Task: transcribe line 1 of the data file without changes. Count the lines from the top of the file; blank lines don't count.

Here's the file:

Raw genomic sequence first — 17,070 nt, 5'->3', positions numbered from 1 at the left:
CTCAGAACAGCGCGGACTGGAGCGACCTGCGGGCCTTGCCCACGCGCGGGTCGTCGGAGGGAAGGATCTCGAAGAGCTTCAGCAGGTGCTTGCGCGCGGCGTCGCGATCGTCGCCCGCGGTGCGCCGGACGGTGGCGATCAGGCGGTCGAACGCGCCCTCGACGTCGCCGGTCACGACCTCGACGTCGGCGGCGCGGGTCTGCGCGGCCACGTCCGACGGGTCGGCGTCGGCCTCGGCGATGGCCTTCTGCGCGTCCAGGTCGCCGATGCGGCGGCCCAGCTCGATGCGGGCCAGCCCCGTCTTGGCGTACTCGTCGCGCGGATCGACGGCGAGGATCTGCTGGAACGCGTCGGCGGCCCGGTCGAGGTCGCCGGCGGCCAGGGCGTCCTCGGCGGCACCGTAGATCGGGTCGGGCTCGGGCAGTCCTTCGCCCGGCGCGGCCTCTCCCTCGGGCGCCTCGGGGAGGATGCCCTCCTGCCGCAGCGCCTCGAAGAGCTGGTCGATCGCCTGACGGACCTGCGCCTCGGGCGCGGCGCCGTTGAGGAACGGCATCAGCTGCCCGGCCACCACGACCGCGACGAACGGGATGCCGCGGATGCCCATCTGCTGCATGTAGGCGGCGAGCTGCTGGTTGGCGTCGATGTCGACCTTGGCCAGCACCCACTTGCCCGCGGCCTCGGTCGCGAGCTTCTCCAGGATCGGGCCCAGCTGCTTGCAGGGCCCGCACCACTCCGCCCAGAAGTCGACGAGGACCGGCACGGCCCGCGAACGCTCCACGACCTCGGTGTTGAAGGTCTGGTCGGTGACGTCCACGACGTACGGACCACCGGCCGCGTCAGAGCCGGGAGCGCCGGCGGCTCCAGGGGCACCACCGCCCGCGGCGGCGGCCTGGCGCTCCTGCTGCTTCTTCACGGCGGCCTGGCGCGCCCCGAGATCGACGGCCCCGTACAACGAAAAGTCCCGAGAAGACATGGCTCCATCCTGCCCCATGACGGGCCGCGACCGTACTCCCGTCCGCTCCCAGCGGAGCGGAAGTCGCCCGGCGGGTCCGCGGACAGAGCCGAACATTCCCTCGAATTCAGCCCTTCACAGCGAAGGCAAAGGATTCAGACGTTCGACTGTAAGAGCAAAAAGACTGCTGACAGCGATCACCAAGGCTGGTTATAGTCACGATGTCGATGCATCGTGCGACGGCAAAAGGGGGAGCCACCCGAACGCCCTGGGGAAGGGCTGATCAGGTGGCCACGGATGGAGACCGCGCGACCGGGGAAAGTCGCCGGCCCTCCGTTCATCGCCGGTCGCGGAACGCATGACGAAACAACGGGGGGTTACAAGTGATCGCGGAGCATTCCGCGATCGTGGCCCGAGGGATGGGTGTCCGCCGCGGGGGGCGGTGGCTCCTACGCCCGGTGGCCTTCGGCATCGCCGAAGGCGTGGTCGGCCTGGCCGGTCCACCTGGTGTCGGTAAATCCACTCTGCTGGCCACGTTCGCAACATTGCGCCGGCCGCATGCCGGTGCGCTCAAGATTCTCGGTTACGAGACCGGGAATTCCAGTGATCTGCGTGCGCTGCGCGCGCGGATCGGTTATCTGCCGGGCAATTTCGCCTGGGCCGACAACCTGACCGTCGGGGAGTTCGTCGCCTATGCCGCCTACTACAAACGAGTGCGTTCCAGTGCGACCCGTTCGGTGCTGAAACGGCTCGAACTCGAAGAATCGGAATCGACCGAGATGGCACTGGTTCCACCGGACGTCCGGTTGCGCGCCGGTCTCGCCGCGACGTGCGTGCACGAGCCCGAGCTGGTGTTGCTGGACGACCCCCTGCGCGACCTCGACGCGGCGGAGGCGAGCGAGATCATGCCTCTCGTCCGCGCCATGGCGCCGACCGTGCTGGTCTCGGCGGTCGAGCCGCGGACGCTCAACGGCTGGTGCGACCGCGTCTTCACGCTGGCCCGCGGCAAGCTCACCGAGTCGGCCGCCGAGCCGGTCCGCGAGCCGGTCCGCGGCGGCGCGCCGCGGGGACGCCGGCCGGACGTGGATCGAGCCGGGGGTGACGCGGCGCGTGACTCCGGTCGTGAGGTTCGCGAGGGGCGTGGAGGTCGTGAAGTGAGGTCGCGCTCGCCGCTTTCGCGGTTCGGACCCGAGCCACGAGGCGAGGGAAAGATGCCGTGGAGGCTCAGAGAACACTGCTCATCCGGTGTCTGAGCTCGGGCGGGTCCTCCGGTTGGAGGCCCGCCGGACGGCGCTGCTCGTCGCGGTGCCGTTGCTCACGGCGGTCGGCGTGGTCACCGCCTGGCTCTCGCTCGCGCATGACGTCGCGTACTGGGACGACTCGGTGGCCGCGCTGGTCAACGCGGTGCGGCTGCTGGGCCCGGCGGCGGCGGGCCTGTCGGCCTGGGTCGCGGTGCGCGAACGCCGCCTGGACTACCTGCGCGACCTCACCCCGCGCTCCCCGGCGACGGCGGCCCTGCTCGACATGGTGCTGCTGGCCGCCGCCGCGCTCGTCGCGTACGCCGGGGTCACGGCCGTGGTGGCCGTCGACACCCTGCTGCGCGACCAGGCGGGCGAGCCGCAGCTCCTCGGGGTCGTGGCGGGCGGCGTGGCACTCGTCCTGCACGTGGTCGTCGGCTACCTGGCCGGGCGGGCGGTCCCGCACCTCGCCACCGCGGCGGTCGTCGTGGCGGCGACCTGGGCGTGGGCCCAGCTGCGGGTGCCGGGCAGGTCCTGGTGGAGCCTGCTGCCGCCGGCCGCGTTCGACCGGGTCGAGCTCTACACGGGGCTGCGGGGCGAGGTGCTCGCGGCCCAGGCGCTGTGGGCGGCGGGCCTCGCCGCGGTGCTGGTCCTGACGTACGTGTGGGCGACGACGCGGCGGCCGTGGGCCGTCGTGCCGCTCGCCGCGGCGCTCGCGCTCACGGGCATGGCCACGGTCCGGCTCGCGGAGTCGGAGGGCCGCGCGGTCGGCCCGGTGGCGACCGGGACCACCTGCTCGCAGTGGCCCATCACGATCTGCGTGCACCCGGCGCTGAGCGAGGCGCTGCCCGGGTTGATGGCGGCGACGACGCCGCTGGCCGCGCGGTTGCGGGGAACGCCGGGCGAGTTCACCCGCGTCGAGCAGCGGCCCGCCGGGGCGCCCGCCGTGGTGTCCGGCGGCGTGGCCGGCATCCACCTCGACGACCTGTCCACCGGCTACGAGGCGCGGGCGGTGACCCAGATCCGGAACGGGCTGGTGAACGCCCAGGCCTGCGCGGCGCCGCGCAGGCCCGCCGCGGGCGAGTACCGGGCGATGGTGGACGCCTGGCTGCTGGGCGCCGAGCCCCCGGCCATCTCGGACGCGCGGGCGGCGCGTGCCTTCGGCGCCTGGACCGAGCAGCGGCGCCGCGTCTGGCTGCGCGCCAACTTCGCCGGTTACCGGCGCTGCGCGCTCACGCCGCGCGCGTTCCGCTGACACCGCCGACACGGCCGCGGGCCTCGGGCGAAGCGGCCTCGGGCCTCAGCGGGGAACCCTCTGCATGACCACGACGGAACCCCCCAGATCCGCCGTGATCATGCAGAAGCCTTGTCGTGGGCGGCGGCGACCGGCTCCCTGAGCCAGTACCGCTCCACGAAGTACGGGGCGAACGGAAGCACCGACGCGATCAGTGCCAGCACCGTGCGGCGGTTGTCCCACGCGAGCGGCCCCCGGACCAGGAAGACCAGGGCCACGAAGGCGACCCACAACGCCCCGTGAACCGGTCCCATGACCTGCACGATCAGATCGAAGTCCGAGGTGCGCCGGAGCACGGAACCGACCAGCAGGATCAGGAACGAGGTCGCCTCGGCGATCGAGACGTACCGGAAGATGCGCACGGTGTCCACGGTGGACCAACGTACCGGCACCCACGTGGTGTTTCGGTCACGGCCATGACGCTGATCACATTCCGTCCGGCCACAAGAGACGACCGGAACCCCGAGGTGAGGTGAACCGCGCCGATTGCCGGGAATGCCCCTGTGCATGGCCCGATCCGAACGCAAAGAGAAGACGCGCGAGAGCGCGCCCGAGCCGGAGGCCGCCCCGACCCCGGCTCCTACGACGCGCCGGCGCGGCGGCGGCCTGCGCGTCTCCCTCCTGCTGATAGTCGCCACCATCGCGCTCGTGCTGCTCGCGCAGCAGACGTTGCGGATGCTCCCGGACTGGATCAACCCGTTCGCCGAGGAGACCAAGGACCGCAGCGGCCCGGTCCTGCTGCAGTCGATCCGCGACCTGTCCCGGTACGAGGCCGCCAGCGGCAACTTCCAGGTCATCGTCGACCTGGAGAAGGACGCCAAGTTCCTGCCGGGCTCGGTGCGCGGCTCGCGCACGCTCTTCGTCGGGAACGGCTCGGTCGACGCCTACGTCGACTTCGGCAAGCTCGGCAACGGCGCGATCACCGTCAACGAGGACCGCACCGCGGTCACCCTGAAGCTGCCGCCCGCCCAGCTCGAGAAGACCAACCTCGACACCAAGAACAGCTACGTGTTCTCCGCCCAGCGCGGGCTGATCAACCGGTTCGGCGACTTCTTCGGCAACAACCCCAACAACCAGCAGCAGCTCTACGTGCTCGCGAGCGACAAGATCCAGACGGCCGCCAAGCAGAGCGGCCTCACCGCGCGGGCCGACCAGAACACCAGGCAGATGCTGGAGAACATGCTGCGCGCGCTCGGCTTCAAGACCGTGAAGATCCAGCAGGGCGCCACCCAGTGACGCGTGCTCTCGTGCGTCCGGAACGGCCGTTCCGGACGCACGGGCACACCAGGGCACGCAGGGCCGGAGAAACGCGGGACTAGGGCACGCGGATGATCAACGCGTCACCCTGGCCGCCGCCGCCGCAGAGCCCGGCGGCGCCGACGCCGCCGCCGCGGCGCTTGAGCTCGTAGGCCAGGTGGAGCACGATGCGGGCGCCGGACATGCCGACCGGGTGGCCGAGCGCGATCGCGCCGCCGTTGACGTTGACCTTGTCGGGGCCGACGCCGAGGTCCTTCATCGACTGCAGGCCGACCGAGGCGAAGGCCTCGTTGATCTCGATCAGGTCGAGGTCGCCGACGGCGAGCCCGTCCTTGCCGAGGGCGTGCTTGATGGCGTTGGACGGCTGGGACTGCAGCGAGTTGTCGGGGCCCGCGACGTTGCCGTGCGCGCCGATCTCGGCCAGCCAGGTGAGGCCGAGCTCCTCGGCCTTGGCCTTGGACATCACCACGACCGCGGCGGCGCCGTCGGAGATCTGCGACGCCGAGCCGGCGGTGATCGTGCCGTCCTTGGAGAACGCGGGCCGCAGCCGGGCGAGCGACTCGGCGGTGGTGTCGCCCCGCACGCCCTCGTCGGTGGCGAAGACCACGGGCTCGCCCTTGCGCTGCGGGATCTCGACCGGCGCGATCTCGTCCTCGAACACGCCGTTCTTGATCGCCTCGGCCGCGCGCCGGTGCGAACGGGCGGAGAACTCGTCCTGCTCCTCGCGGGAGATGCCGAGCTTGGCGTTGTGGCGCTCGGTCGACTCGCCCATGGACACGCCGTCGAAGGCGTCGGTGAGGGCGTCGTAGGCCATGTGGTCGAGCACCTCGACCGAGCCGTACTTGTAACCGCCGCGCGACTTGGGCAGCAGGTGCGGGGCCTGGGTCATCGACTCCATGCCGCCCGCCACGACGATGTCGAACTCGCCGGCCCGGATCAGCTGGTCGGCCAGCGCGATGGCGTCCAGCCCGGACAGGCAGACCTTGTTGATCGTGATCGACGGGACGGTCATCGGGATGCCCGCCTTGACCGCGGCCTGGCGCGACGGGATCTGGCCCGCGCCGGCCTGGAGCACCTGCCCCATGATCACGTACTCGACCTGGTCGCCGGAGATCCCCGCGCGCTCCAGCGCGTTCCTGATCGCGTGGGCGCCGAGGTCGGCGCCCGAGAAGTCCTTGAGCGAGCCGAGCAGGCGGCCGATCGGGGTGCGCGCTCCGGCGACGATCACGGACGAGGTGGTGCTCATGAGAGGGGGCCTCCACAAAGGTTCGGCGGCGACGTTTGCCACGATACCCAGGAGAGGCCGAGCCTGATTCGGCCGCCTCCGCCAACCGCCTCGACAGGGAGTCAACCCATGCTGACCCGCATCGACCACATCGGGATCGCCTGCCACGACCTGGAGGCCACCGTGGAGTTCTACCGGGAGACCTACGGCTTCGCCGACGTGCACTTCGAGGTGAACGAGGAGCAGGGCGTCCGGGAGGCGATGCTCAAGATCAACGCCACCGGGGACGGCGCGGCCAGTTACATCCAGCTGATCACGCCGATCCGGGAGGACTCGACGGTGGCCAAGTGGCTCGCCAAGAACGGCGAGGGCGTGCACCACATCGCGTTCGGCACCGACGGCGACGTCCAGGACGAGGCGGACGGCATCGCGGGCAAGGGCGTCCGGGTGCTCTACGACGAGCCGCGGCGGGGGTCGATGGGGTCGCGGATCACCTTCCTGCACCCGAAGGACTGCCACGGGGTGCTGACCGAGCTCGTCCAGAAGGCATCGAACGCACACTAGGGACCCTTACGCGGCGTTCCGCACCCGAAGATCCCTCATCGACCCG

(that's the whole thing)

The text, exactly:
Raw genomic sequence first — 17,070 nt, 5'->3', positions numbered from 1 at the left: